Jamaican Golden Swallow Expedition Part Two: Into the Blue Mountains


We’re back in Jamaica and now in the second portion of our trip, where we explore the Blue Mountains and John Crow Mountains National Park looking for any signs of the Jamaican Golden Swallow. We arrived at the main visitor center for the park in Holywell yesterday, where we met with park rangers as well as representatives of the Jamaican Conservation and Development Trust, the organization that runs the park. We introduced everyone to our project using an adaptation of the standard slideshow that Justin uses to explain his masters research in Hispaniola to people, and then opened the table for a discussion of the best possible areas to hike and survey.


Map exploration with representatives of the Jamaican Conservation and Development Trust

The park rangers had many helpful suggestions for certain regions that they thought best matched the type of habitat and un-birded nature that we’re looking for, and thanks to their help while poring over our maps we have a much better idea of where to go from here. The national park is simply so massive that any head start we can get on the right places to survey is a great help.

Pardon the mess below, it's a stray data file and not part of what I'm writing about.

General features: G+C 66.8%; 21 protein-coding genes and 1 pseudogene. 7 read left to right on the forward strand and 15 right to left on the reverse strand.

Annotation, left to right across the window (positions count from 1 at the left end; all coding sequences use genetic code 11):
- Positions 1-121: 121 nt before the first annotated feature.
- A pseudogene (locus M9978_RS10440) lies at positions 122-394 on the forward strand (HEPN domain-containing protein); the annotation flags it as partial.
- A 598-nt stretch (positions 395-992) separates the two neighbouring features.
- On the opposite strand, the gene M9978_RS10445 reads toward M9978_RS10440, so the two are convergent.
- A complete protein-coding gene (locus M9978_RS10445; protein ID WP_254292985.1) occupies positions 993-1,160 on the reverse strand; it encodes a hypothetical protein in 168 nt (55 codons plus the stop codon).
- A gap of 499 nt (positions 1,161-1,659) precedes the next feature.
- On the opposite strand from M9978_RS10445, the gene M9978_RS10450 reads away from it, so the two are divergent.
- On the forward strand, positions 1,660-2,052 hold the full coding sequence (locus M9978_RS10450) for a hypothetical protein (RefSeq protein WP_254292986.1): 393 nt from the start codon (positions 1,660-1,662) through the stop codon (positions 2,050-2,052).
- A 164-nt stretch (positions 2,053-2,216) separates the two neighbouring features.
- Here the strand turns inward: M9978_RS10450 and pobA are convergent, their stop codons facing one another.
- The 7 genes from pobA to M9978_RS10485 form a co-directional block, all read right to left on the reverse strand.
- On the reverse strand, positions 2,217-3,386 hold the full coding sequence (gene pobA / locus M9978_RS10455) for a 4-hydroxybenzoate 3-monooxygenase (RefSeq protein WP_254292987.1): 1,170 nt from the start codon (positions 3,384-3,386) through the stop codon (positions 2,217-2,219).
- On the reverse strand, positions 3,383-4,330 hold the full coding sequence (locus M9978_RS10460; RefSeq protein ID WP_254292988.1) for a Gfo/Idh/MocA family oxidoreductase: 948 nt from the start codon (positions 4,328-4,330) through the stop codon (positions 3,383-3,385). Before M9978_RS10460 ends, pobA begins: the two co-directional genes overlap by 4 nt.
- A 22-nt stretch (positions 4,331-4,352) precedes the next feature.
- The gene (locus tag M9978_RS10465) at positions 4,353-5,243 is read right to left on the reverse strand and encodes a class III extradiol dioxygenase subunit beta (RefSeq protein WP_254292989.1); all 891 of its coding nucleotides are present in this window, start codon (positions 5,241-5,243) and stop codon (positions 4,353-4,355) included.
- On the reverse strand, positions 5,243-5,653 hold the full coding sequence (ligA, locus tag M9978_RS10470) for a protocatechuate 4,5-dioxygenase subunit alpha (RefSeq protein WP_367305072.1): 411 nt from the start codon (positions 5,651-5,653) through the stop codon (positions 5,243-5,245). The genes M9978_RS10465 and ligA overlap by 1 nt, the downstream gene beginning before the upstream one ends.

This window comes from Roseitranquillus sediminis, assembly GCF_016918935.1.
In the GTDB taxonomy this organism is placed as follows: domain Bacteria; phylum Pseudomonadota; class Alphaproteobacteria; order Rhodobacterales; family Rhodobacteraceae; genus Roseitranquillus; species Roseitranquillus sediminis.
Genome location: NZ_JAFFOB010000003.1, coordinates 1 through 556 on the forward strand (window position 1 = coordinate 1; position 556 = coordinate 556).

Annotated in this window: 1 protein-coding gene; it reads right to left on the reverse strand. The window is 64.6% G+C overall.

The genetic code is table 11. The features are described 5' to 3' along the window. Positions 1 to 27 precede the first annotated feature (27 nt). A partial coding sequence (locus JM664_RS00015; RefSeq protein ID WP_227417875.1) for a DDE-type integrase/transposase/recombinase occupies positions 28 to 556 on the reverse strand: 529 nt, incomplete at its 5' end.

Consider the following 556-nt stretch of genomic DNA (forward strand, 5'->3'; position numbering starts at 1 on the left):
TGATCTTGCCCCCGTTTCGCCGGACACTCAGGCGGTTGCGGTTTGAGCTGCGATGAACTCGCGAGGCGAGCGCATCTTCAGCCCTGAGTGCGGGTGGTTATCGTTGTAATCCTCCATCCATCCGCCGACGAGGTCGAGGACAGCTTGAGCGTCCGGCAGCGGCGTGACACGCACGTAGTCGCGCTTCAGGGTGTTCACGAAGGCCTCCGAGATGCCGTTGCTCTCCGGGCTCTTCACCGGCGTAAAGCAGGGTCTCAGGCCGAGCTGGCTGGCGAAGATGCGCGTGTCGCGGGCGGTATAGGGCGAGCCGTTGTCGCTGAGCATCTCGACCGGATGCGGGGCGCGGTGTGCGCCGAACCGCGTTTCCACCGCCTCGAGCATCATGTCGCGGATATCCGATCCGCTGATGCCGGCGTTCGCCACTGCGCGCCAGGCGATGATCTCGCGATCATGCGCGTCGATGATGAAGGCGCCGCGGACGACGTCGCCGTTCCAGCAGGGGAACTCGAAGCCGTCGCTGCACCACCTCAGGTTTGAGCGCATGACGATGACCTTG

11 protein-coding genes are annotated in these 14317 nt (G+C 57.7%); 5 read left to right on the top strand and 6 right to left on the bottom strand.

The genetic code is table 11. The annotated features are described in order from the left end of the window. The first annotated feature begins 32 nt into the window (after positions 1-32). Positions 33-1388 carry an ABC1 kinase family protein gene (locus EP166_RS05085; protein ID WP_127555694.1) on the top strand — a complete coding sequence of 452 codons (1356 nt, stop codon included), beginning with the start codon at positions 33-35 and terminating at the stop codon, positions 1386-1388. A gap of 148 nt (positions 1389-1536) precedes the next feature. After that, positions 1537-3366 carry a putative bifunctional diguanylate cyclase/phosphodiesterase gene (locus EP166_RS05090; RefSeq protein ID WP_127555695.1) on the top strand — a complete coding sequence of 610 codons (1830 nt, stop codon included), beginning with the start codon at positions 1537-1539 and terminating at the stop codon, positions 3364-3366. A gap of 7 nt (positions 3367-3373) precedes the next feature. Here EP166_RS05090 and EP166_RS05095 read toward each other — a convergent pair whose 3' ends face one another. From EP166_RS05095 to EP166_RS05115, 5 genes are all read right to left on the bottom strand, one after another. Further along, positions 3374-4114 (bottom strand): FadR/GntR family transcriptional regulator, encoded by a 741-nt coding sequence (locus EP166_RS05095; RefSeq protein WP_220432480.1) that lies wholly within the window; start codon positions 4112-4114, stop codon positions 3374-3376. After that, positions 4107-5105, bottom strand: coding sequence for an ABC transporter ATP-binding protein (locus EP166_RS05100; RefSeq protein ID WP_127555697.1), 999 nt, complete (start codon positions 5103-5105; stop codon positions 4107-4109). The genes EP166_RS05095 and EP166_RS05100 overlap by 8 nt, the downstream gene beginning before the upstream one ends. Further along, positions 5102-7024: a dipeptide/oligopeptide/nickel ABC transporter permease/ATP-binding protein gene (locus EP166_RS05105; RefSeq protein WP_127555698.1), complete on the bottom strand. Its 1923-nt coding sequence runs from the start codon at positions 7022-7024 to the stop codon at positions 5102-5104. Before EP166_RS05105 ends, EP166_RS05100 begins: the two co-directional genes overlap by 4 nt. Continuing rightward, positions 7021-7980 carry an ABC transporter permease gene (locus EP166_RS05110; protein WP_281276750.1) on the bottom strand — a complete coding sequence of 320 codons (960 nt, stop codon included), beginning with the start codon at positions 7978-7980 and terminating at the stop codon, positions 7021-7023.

Today, we enjoyed some beautiful weather – blue skies and quite refreshing temperatures comfortably between the wind-chilled -10°F of Ithaca and the muggy 90°F of Cockpit Country. From our short hikes around the park so far we all agree that it’s an amazing area with stunning views and lots of potential for the Golden Swallow.

In less than one full day, we saw all the aerial insectivores we’d seen in the first trip (Antillean Palm-Swifts, Cave Swallows, and White-collared Swifts), and we may have even seen some slightly less common Black Swifts, but we’re not positive.


White-eyed Thrush

We also saw a new species for Jamaica: the White-eyed Thrush. These birds have a comically alarmed appearance given their unusual ocular coloration, and we look forward to seeing more of them. From our campground near the visitor center, we have an outstanding view of Kingston, St. Andrew (or New Kingston), and the open ocean – photos to come soon! The clouds do blow through fairly quickly so in the mornings and afternoons when we’re back at camp everything will be very shrouded in mist.


Tomorrow we’ll head out to the southwest portion of the park and start working on our transects across the mountains.

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